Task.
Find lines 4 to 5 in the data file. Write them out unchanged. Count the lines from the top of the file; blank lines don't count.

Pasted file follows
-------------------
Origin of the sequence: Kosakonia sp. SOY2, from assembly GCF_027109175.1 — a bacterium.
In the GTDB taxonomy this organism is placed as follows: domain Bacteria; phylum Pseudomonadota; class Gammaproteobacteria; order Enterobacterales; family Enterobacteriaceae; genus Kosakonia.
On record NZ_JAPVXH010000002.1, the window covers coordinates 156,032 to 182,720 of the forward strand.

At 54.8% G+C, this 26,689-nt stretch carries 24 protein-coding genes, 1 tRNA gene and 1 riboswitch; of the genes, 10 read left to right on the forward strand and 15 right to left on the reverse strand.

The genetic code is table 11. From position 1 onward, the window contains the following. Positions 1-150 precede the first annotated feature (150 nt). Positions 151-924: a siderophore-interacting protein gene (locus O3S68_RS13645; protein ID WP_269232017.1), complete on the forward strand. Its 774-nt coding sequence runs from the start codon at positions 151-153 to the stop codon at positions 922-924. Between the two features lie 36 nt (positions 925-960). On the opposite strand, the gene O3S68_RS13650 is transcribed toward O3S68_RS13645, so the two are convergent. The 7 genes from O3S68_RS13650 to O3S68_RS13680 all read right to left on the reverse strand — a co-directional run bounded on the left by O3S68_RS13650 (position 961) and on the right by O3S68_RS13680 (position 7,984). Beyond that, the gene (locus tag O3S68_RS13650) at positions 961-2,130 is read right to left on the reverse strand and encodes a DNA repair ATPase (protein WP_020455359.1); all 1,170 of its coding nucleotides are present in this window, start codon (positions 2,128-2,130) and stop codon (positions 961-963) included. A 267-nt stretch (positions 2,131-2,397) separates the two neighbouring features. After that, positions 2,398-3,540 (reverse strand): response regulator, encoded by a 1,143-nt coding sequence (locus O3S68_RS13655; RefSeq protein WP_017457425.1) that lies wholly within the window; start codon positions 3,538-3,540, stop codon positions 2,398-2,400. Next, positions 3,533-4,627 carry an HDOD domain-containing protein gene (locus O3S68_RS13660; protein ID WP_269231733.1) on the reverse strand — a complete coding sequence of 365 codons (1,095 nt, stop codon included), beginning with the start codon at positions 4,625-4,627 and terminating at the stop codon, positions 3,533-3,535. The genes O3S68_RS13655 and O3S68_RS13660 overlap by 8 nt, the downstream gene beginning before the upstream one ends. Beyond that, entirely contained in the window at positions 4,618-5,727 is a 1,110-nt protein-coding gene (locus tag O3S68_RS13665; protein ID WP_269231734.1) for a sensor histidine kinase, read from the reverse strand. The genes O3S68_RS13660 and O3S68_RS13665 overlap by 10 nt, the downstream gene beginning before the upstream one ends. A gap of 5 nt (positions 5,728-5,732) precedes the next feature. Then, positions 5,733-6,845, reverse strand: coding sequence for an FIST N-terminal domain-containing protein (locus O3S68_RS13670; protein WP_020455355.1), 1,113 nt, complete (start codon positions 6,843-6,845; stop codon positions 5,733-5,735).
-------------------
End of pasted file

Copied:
At 54.8% G+C, this 26,689-nt stretch carries 24 protein-coding genes, 1 tRNA gene and 1 riboswitch; of the genes, 10 read left to right on the forward strand and 15 right to left on the reverse strand.

The genetic code is table 11. From position 1 onward, the window contains the following. Positions 1-150 precede the first annotated feature (150 nt). Positions 151-924: a siderophore-interacting protein gene (locus O3S68_RS13645; protein ID WP_269232017.1), complete on the forward strand. Its 774-nt coding sequence runs from the start codon at positions 151-153 to the stop codon at positions 922-924. Between the two features lie 36 nt (positions 925-960). On the opposite strand, the gene O3S68_RS13650 is transcribed toward O3S68_RS13645, so the two are convergent. The 7 genes from O3S68_RS13650 to O3S68_RS13680 all read right to left on the reverse strand — a co-directional run bounded on the left by O3S68_RS13650 (position 961) and on the right by O3S68_RS13680 (position 7,984). Beyond that, the gene (locus tag O3S68_RS13650) at positions 961-2,130 is read right to left on the reverse strand and encodes a DNA repair ATPase (protein WP_020455359.1); all 1,170 of its coding nucleotides are present in this window, start codon (positions 2,128-2,130) and stop codon (positions 961-963) included. A 267-nt stretch (positions 2,131-2,397) separates the two neighbouring features. After that, positions 2,398-3,540 (reverse strand): response regulator, encoded by a 1,143-nt coding sequence (locus O3S68_RS13655; RefSeq protein WP_017457425.1) that lies wholly within the window; start codon positions 3,538-3,540, stop codon positions 2,398-2,400. Next, positions 3,533-4,627 carry an HDOD domain-containing protein gene (locus O3S68_RS13660; protein ID WP_269231733.1) on the reverse strand — a complete coding sequence of 365 codons (1,095 nt, stop codon included), beginning with the start codon at positions 4,625-4,627 and terminating at the stop codon, positions 3,533-3,535. The genes O3S68_RS13655 and O3S68_RS13660 overlap by 8 nt, the downstream gene beginning before the upstream one ends. Beyond that, entirely contained in the window at positions 4,618-5,727 is a 1,110-nt protein-coding gene (locus tag O3S68_RS13665; protein ID WP_269231734.1) for a sensor histidine kinase, read from the reverse strand. The genes O3S68_RS13660 and O3S68_RS13665 overlap by 10 nt, the downstream gene beginning before the upstream one ends. A gap of 5 nt (positions 5,728-5,732) precedes the next feature. Then, positions 5,733-6,845, reverse strand: coding sequence for an FIST N-terminal domain-containing protein (locus O3S68_RS13670; protein WP_020455355.1), 1,113 nt, complete (start codon positions 6,843-6,845; stop codon positions 5,733-5,735).